Carriers of genes BRCA1 and BRCA2 are very highly at risk. However, probably fewer than 1 in 20 women with breast cancer have these genes.
    Female descendants of European Jews have a higher than normal risk
    Women with a family history of cancer of the cervix, uterus or colon have a slightly increased risk
    Early menarche (before age 13)
    Late menopause (over age 52)
    Nulliparity (no pregnancies)
    First pregnancy over age 30 may slightly increase risk
    Obesity is said to be a risk factor, but it may just obscure and delay discovery of a breast mass
    Breast augmentation - Does not increase risk of breast cancer and does fall into a higher risk category, however, as a tumor would be more difficult to detect because mammogram cannot
be performed as effectively. Strongly advised to have a pre-surgical mammogram as a baseline before having augmentation
    Oral Contraceptives - Most studies have shown no significant increased risk for breast cancer from oral contraceptive use, although there is evidence they may reduce risk for ovarian and
uterine cancer. A few recent studies suggest a small increase in risk in specific subgroups of women who have mainly used older types of oral contraceptives which contained more
estrogen than those commonly used today. The largest overall analyses show no significant increase in risk of breast cancer for women who take oral contraceptives when compared to
women who do not take oral contraceptives. Modern pills contain less estrogen than those commonly prescribed 20 years ago. It may be that there is a very small increase in risk which would have to be balanced against what can for some women be a much greater risk of not taking the pill. Individual women should discuss this with their family physician at the time of renewing their prescription.
    Hormone Replacement Therapy (HRT)
1.For menopausal symptoms, osteoporosis, cardiovascular disease, etc: Most studies have shown a 1.5x increased risk for breast cancer from HRT if taken for more than 5-10 years. There is evidence that HRT reduces ovarian cancer risk as well as risk of cardiovascular disease and osteoporosis (not osteoarthritis) in post-menopausal women. Any potential, as yet unproven, increased breast cancer risk from estrogen HRT must be balanced against the positive effects in reducing menopausal symptoms and decreasing risk of cardiovascular disease and osteoporosis.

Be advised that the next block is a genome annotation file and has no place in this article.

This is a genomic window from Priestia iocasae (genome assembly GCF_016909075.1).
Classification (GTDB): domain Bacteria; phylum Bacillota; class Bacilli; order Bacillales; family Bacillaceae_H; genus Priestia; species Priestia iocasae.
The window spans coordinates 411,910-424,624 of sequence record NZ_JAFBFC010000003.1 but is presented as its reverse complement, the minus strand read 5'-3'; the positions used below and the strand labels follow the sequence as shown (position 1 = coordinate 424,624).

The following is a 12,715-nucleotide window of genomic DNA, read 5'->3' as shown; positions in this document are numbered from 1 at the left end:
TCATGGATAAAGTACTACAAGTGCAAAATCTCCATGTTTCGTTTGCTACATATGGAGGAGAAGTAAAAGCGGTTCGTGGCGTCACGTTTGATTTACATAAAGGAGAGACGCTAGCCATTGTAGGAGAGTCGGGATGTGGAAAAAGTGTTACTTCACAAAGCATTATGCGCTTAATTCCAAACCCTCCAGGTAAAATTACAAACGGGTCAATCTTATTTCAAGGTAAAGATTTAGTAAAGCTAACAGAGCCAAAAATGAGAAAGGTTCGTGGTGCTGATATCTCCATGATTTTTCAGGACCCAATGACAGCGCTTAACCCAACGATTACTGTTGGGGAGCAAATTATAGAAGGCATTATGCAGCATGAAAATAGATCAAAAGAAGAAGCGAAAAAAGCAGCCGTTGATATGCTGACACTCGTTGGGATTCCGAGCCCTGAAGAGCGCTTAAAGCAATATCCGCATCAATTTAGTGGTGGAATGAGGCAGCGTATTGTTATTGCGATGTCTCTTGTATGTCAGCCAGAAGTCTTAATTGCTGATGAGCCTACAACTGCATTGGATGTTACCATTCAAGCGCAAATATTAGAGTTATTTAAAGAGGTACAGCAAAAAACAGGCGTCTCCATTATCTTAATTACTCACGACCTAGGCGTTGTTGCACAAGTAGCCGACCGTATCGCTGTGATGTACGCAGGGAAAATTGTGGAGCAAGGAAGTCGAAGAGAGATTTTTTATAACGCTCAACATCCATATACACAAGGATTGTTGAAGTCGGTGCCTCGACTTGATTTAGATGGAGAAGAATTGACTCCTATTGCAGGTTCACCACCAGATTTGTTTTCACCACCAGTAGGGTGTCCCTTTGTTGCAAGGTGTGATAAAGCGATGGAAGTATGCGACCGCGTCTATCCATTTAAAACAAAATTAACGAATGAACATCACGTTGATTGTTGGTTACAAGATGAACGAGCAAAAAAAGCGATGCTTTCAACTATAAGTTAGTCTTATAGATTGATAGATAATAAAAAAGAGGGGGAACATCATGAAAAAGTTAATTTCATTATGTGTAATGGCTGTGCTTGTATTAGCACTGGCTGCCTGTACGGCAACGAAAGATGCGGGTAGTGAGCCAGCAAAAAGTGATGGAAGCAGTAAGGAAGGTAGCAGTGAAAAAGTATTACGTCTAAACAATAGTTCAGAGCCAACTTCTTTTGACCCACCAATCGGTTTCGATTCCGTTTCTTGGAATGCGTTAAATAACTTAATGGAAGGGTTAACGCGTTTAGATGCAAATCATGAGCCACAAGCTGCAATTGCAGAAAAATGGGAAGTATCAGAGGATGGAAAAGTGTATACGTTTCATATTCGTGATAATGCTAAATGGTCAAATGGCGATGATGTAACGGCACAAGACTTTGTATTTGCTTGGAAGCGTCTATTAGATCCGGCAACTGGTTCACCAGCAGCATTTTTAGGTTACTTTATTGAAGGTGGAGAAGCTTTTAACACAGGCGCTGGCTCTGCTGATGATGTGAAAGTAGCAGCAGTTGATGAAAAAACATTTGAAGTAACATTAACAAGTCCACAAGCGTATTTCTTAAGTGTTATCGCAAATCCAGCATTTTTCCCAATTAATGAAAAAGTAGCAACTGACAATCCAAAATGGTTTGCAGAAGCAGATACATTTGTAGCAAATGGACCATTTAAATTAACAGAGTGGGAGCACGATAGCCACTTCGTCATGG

2.For women who have had breast cancer:
Present opinion is that HRT is not recommended for women with a previous history of breast cancer (except for a very few exceptions defined individually between the woman and her doctor).
    An injury to the breast is not associated with increased risk of developing cancer but on occasion draws attention to the mass.
    Calcium deposits (see below for information under Diagnosis)
Abortion and Breast Cancer Risk
Delaying a first full term pregnancy, or not becoming pregnant at all, increases a woman's chance of developing breast cancer. A spontaneous or induced abortion does not independently increase a woman's chance of developing breast cancer Prolonged lactation (breast feeding) seems to offer a weak protection from breast cancer.
Diet and Alcohol Consumption
The role of diet in affecting the risk of breast cancer is still inconclusive, however, there are several large studies underway now to examine the importance of dietary fat (which may increase risk). The evidence that alcohol consumption increases risk is consistently found, however, its effect on increasing risk is not strong - risk is one and one-half to 2 fold.

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Should I take Any dietary supplement to Prevent Cancers?

When researchers find that diets high in carotenoids, vitamin C, or any other dietary components may provide cancer protection, it doesn't necessarily follow that supplements containing them will have the same effect. It also doesn't mean that you will obtain a more beneficial result by taking more or more potent supplements. In fact, human trials using supplements in varying combinations and doses have produced confusing results, at times even showing increased cancer rates in those being supplemented.

Scientists are finding that whole foods rich in nutrients and other compounds, especially a variety of vegetables and fruits, are the best defense against cancer.